KANSAS CITY, Mo. — Ten years after her daughter’s death, Michele Shanahan DeMoss still finds it hard to believe her daughter was a victim of celebratory gunfire.
“I still am in disbelief that she died as the result of something that didn’t need to happen, shouldn’t have happened, (was) completely preventable, and senseless,” she said Thursday at a press conference with police, city and state officials.
Her daughter, Blair Shanahan Lane, was just 11 years old when a bullet struck her in the neck in July 2011, killing her.
Now, her mom is working with Kansas City to prevent such a tragedy from happening to other families.
Shanahan DeMoss urges those considering shooting a gun into the air for “celebratory” purposes, or those aware of plans to do so, to put a stop to it.
“There’s a choice to be made, a choice by the person who may pick up the gun. Don’t do it. Don’t fire it. We know it’s against the law and you could kill somebody. But the person who sees it, or hears about it: call the police, call 911,” she said.
KCPD Sgt. Jake Becchina also spoke Thursday and had a similar message, asking Kansas Citians to say something if they see or hear something.
“We ask that you as you’re celebrating this holiday this weekend — if you are celebrating with friends, family members, coworkers — as you hear people talking about going to get their gun to celebrate the holiday, to shoot it off, please have a conversation with them. Please talk to them. Try to talk them out of it,” Becchina said.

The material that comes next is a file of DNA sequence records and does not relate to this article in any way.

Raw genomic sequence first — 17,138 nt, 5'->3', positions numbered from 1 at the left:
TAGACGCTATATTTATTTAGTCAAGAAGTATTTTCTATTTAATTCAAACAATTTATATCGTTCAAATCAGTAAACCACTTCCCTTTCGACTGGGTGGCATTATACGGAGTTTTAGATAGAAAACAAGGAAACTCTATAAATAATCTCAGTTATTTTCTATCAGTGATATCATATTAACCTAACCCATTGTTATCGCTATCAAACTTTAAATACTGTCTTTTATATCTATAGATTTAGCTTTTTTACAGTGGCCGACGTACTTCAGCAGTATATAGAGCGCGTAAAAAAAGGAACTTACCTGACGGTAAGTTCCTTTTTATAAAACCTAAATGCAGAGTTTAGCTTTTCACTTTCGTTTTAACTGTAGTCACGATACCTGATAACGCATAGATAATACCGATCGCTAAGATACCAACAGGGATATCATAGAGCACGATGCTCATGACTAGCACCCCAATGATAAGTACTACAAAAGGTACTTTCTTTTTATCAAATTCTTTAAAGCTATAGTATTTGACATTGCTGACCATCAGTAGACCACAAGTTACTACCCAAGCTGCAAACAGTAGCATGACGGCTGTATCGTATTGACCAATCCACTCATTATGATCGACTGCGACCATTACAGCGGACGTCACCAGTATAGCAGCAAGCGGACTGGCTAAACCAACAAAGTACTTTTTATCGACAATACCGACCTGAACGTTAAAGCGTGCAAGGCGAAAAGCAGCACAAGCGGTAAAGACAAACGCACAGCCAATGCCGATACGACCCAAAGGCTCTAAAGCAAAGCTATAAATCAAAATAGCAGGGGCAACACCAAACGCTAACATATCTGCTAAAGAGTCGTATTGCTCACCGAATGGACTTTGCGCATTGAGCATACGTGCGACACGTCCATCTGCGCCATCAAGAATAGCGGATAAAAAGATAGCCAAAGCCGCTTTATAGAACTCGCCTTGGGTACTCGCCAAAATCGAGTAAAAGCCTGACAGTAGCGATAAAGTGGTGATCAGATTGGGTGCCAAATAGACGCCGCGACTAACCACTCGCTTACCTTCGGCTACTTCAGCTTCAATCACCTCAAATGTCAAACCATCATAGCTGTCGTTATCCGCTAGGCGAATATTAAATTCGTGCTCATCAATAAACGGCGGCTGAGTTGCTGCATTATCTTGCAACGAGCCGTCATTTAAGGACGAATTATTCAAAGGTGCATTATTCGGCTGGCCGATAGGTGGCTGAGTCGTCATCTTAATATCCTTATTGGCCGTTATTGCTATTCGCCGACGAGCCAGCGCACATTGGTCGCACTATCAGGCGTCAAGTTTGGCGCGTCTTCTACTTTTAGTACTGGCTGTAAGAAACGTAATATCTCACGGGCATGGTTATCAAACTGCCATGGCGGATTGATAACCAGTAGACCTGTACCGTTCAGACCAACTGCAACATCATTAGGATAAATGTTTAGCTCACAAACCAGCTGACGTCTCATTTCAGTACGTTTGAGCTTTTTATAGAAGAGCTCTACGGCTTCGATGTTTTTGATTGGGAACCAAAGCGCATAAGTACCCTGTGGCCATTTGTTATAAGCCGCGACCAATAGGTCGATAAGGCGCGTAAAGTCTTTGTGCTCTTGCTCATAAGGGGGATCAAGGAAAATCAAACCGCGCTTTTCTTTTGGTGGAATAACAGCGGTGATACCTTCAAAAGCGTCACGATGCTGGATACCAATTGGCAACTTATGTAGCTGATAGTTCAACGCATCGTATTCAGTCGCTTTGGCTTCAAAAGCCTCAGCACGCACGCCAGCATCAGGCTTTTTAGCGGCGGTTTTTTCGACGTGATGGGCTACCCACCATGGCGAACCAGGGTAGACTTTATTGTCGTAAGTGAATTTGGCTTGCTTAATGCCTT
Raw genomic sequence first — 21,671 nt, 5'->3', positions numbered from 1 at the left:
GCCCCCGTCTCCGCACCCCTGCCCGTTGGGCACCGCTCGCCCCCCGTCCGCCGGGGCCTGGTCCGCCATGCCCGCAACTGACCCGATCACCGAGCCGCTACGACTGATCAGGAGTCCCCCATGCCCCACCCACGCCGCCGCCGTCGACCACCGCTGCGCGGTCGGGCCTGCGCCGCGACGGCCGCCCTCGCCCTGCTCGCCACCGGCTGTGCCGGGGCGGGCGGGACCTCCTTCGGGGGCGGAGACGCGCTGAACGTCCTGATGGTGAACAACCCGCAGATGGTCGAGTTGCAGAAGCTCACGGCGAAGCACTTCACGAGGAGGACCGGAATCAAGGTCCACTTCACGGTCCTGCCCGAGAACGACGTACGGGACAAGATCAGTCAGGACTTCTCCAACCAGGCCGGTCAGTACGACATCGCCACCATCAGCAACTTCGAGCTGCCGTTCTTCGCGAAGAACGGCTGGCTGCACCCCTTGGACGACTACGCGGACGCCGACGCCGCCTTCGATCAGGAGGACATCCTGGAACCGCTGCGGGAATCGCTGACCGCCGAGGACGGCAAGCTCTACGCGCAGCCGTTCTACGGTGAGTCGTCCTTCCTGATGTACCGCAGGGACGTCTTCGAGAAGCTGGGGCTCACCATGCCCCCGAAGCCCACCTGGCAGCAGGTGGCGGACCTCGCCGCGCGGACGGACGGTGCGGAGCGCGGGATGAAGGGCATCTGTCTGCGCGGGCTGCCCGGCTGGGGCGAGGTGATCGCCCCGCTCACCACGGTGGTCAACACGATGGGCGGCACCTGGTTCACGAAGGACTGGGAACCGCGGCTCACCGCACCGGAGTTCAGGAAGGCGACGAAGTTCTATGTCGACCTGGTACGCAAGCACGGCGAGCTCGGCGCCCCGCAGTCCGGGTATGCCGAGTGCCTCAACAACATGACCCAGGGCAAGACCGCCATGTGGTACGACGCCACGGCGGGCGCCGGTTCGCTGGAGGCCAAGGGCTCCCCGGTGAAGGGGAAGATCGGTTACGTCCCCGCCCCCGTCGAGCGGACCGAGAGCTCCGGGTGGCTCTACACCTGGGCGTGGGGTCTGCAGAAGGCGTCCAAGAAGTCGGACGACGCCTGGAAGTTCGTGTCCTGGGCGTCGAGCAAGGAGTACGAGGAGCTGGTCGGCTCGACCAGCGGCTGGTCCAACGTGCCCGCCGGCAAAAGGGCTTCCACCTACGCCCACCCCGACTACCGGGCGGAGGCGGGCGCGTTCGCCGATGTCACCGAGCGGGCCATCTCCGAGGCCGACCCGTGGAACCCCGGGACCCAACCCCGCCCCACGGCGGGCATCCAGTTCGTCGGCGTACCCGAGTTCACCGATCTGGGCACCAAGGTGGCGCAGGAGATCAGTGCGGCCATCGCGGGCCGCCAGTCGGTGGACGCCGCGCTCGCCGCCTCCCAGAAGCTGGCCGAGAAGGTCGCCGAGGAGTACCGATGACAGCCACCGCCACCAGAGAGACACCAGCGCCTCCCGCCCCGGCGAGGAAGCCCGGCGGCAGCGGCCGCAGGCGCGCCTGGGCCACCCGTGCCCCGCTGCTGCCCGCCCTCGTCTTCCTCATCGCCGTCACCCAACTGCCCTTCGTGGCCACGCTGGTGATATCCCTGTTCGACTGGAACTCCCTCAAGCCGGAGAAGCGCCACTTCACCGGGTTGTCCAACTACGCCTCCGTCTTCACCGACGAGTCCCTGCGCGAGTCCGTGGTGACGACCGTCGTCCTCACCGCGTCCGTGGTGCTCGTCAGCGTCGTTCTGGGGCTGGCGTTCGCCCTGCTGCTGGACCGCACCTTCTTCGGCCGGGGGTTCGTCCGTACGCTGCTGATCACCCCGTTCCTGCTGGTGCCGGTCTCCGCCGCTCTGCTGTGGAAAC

He said such a conversation could save someone’s life.
“That one bullet that doesn’t get fired could be the one that ends somebody else’s life,” Becchina said.
Becchina also reminded listeners that bullets fall back to earth with around the same velocity they leave a gun, posing a significant risk to people and property.
Kansas City, Missouri, Mayor Quinton Lucas contends there is no such thing as celebratory gunfire at all.
“Really there is no such thing as celebratory gunfire. There is no such thing as careless gunfire, every time you fire a bullet you are doing it without thinking about what you’re doing," he said.
Lucas pleaded with Kansas Citians to think about their community before potentially pulling a trigger.
“It doesn’t need to be this way and we just ask you, we implore you, we almost beg of you, just don’t fire your guns off. Don’t fire your guns off like it’s celebration, like it doesn’t matter. Care about somebody else. Care about the community you live in," he said.
Missouri State Rep. Mark Sharp, who represents southern parts of the Kansas City area, was also in attendance Thursday.
He’s sponsored Blair’s Law for the last several years, and says he’s still committed to getting it passed.
The law would make it a felony to fire a gun into the air.
In Kansas City, Becchina reminded residents any gunfire in city limits is illegal. At minimum, it could result in a misdemeanor charge.
The greatest consequence could be loss of life and a murder charge if the gunfire turns deadly, he said.
Shanahan DeMoss wants to remind people the consequences just aren't worth it.
“A life that could have been making a huge difference in our world… the possibilities were stolen because of stupidity,” she said.